(Updates with central banker’s comments starting in fifth paragraph.)
Oct. 24 (Bloomberg) -- Uganda’s central bank will continue raising interest rates until “inflation is clearly on a downward trajectory,” said Adam Mugume, the bank’s executive director of research.
The Bank of Uganda “will not allow inflation to keep rising,” Mugume said in a statement published in the Kampal- based New Vision newspaper today. Inflation may ease after peaking this year as food prices moderate, he said.
Uganda’s central bank boosted its benchmark interest rate by four percentage points to 20 percent on Oct. 4, as it sought to halt the shilling’s slide and combat inflation that is the highest in almost two decades. The bank said last week it plans “appropriate steps” to support the currency, without disclosing them.
Inflation accelerated to 28.3 percent last month. The shilling has fallen 18 percent this year and reached a record low last month.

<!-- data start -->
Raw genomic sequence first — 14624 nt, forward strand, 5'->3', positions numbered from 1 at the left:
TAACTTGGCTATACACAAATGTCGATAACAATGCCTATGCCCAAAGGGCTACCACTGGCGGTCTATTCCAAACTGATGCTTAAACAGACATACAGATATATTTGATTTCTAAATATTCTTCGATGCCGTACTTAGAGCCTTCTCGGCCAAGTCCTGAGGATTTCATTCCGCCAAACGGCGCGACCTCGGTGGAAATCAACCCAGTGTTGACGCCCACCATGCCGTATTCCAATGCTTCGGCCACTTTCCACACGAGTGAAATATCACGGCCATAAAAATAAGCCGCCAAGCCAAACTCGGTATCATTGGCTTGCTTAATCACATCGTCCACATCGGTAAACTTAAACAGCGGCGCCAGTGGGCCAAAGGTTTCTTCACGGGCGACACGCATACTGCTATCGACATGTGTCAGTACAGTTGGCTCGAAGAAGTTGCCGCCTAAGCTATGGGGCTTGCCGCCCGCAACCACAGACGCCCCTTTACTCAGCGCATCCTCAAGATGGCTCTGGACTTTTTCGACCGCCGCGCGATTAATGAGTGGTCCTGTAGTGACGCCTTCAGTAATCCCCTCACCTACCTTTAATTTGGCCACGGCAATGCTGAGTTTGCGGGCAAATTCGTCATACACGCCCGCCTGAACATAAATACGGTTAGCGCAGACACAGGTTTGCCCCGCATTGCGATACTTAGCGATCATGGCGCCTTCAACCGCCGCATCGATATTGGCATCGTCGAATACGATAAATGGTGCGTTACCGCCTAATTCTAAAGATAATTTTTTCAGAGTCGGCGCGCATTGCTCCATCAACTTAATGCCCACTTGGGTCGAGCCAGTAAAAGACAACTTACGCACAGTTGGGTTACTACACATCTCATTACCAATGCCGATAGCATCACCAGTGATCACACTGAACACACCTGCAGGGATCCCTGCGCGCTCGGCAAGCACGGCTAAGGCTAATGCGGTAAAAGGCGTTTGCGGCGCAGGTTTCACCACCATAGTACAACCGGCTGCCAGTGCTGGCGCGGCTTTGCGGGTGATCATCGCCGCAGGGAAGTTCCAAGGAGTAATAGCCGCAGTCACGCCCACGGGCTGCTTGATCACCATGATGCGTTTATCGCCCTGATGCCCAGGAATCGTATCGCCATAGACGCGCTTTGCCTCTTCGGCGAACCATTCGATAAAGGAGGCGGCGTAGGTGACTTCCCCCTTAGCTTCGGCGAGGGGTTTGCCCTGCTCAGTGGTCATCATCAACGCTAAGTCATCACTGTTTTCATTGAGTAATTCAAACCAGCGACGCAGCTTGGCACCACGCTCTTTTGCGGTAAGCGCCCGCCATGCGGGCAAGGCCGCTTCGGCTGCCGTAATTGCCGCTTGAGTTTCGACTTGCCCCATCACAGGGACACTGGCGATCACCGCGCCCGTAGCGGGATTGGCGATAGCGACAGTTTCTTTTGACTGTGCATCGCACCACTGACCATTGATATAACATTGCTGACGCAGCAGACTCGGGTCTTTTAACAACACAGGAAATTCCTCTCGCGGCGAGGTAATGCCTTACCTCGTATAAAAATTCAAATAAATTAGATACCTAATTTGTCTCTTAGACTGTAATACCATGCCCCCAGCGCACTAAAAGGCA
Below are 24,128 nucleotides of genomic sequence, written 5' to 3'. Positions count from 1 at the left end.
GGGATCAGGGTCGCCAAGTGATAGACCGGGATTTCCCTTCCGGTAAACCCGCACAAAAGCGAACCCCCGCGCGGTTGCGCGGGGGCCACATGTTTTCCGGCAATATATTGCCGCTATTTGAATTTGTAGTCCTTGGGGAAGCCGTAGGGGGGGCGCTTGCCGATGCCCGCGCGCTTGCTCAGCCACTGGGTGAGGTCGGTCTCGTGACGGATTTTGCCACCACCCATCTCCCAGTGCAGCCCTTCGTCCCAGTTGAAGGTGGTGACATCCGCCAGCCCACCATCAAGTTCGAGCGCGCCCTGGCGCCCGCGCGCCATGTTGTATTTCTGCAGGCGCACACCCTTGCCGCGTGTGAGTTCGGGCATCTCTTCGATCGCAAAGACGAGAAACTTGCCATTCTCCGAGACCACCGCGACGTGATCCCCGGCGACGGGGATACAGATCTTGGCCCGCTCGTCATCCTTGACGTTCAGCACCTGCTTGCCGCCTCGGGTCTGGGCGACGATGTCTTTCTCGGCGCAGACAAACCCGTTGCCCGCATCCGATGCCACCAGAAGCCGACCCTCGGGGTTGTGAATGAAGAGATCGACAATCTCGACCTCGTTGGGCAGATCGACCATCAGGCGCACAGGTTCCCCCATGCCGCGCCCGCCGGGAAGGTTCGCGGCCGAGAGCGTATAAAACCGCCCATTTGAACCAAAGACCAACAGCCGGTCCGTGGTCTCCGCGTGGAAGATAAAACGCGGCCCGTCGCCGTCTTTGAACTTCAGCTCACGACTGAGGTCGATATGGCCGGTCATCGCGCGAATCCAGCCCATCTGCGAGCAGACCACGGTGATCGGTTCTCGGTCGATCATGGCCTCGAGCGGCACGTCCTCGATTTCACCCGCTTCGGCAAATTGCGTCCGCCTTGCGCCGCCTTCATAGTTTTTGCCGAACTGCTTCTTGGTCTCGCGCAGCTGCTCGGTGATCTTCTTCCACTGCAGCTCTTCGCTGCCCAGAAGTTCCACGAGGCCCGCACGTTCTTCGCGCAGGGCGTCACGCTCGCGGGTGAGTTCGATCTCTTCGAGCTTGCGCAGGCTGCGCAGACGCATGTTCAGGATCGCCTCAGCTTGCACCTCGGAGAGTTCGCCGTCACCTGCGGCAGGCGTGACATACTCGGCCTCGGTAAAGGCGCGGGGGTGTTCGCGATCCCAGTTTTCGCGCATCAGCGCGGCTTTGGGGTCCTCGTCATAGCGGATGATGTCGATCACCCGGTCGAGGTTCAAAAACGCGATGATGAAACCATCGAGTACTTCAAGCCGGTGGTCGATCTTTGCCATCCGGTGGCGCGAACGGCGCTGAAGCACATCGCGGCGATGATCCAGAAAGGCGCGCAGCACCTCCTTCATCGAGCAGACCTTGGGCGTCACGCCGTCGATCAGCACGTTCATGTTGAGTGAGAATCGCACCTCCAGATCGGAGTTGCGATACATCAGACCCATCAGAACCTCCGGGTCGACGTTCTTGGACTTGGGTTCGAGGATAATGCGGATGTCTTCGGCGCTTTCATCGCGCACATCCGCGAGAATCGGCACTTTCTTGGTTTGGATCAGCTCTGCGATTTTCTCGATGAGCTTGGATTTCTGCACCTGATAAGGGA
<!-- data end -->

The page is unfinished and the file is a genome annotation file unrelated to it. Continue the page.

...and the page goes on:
The risks for the economy are “tilted to the downside” because of uncertainty, and the bank “will endeavor to delicately balance the need to guard against extreme risks to growth but also limit the adverse impact of prolonged inflation,” Mugume said.
The bank introduced its benchmark rate in July, when it was set at 13 percent, in order to tackle inflation arising from “supply-side shocks,” Mugume said. It mopped up 130 billion shillings ($47 million) of liquidity within two months, bringing the total to “negative figures,” he said. Interbank lending rates, which averaged between 4 percent and 5 percent the previous two years, jumped to 20 percent in the third quarter of this year.
The bank is intervening in the market using reverse repurchase agreements “to avoid excessive liquidity stress,” Mugume said. In such transactions, the central bank buys back securities from lenders to inject money into the financial system.
--Editors: Ben Holland, Ana Monteiro.
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